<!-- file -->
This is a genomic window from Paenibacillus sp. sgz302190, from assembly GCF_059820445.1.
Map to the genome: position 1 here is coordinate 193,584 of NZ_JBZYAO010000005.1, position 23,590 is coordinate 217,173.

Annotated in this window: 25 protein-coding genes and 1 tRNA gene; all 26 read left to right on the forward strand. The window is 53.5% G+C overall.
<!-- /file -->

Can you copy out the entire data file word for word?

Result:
This is a genomic window from Paenibacillus sp. sgz302190, from assembly GCF_059820445.1.
Map to the genome: position 1 here is coordinate 193,584 of NZ_JBZYAO010000005.1, position 23,590 is coordinate 217,173.

Annotated in this window: 25 protein-coding genes and 1 tRNA gene; all 26 read left to right on the forward strand. The window is 53.5% G+C overall.